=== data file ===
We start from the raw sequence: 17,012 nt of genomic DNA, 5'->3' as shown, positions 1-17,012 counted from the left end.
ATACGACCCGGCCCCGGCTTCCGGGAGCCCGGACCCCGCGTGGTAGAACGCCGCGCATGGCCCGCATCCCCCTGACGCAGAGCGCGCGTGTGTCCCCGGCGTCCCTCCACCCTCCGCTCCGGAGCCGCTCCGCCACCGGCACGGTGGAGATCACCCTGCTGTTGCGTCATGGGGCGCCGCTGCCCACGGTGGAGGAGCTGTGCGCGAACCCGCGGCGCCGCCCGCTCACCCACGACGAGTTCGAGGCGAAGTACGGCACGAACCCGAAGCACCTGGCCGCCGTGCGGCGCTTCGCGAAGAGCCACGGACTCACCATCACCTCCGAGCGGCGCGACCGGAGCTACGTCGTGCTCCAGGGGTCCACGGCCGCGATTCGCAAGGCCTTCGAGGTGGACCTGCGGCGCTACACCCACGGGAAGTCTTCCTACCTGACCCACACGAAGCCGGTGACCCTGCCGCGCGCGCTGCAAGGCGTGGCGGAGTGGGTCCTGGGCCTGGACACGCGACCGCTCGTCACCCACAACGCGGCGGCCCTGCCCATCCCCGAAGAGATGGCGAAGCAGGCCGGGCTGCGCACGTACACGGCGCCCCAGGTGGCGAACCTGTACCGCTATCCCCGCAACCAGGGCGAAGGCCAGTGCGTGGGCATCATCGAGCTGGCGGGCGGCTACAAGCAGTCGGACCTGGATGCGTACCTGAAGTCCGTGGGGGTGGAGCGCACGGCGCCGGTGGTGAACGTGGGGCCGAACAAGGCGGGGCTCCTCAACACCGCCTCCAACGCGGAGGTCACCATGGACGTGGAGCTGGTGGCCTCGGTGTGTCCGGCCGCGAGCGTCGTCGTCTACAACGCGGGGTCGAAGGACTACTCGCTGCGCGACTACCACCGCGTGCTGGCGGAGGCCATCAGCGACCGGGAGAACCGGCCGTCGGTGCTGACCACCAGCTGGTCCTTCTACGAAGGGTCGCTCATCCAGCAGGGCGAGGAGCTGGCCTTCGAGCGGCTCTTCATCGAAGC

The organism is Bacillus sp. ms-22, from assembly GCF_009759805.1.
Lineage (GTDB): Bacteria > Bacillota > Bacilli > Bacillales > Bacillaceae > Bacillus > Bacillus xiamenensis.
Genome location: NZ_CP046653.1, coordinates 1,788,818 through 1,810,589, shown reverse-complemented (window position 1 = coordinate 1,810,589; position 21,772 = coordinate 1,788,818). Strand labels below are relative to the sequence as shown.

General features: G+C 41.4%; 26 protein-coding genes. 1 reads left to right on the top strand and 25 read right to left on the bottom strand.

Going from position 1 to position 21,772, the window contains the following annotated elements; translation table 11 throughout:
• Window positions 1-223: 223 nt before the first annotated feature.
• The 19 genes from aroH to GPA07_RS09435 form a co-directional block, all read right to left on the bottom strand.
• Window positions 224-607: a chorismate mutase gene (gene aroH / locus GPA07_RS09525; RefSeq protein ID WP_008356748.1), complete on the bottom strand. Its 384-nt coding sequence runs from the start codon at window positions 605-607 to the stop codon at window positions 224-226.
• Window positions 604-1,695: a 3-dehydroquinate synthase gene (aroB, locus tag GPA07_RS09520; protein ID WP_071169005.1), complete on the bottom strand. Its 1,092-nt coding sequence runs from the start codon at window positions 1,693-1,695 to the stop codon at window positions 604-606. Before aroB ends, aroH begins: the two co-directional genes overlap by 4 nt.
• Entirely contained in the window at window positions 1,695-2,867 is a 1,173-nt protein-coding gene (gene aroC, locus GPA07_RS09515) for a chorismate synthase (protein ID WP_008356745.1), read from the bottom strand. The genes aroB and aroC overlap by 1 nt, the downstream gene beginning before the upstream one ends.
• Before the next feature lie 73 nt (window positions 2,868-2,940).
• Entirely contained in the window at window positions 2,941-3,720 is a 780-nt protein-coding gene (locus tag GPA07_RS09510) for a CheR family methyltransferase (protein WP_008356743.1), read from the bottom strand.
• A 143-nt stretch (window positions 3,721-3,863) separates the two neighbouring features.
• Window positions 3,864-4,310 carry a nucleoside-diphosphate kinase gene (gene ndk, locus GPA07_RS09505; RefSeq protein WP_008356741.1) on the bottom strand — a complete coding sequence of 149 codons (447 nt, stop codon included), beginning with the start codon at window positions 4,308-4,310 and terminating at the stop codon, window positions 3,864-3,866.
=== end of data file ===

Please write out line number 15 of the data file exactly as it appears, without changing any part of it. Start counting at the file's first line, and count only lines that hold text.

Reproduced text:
• A 143-nt stretch (window positions 3,721-3,863) separates the two neighbouring features.